A product of a time sadly passed.
  • Warning: Spoilers
    The screenplay here seems to have been primarily designed to allow Dick Emery to slip into as many disguises as possible. This feat it certainly does well, but unfortunately it falls somewhat short just about everywhere else. The credits sequences are the dullest I've ever seen, and while the movie certainly improves after that, it nosedives again with the demise of its most interesting and colorful character, namely Reggie Campbell Peek, played by Ronald Fraser. All the same, it's still moderately suspenseful and the action spots are staged in a reasonably exciting manner. The girls are rather nice too, but lovers of wit and comedy are still in for a big disappointment. Fortunately, Emery himself displays a bouncy, never- say-die personality and manages to keep the movie afloat, even when the dialogue is at its shallowest. The scenes in which he impersonates a doddering butler are the film's funniest, but the rest of his material doesn't even halfway approach this standard. The Victoria Station scene, for instance, could have been amusing, but it is muffed by Cliff Owen's leaden direction. Fortunately, the scenes in the Police Academy, with its most unlikely cluster of beauties, will at least delight women lovers, but generally when the film tries to be risqué, it is at its flattest and dullest. Fortunately, these moments are not too many, although there are enough clumsy attempts to justify the film's title and publicity.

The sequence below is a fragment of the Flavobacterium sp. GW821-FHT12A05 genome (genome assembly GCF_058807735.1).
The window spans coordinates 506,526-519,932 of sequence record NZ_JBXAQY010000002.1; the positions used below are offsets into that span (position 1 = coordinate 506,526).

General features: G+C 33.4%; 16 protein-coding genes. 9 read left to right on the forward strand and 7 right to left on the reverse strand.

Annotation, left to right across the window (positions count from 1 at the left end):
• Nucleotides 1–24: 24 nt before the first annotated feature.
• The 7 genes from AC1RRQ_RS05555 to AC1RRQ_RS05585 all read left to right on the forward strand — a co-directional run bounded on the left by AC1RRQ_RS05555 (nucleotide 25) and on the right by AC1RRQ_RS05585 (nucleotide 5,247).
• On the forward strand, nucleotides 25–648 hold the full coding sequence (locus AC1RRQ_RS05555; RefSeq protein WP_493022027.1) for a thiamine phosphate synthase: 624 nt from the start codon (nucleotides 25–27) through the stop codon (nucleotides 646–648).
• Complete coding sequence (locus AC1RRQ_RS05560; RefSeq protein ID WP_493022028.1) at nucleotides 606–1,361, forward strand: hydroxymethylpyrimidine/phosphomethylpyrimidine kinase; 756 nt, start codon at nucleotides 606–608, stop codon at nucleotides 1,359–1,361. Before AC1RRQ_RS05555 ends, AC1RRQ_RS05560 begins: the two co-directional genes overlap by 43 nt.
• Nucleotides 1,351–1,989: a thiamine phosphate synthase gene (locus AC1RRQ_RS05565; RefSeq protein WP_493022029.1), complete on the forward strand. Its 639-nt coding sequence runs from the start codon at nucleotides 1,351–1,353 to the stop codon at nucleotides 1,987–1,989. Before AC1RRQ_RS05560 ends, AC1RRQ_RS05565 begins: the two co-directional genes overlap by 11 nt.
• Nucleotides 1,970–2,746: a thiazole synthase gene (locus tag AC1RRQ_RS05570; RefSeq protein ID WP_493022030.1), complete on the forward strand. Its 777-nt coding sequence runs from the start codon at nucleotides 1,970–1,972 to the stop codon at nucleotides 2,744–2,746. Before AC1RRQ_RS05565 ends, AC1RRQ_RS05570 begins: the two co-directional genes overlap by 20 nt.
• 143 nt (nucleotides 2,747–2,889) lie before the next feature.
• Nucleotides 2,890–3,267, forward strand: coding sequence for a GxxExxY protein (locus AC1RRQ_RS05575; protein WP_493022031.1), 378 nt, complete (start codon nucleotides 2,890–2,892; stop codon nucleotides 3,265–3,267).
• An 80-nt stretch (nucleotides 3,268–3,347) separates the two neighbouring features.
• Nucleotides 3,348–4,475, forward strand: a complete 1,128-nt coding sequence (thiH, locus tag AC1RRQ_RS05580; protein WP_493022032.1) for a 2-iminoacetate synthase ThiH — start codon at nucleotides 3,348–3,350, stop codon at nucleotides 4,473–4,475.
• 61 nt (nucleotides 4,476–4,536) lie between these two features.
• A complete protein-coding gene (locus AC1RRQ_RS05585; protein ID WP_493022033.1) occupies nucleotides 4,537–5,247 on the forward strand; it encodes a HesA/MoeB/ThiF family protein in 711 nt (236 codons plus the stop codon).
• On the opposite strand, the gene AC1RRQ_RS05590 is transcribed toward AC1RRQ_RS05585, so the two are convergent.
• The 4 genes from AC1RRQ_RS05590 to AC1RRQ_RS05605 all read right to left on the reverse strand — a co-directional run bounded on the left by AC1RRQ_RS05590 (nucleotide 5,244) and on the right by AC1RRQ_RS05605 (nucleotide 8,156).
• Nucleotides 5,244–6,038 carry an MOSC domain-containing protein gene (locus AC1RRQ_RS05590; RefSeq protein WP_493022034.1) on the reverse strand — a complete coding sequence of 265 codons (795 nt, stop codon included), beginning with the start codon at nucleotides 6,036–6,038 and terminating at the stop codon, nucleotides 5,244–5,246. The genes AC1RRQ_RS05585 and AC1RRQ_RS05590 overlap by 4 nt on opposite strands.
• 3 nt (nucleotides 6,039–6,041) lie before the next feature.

• Prismark1030 January 2016
    Just before he died Dick Emery in a television interview lamented his forays into film were not successful, commercially and critically and it was now too late.

    Emery died several months later. Ohh... You are Awful is now a rare chance to see Dick Emery's comic creations as his shows are so rarely repeated.

    This is a saucy caper comedy with Emery playing chirpy con man Charlie Tully who is always on a swindle which includes persuading the son of a wealthy Italian family that marriage to Princess Anne is available at a price or a dowry.

    With the aid of his womanising friend Ronald Fraser they swindled £500,000 out of the Italians who have hotfooted to the Mafia for revenge.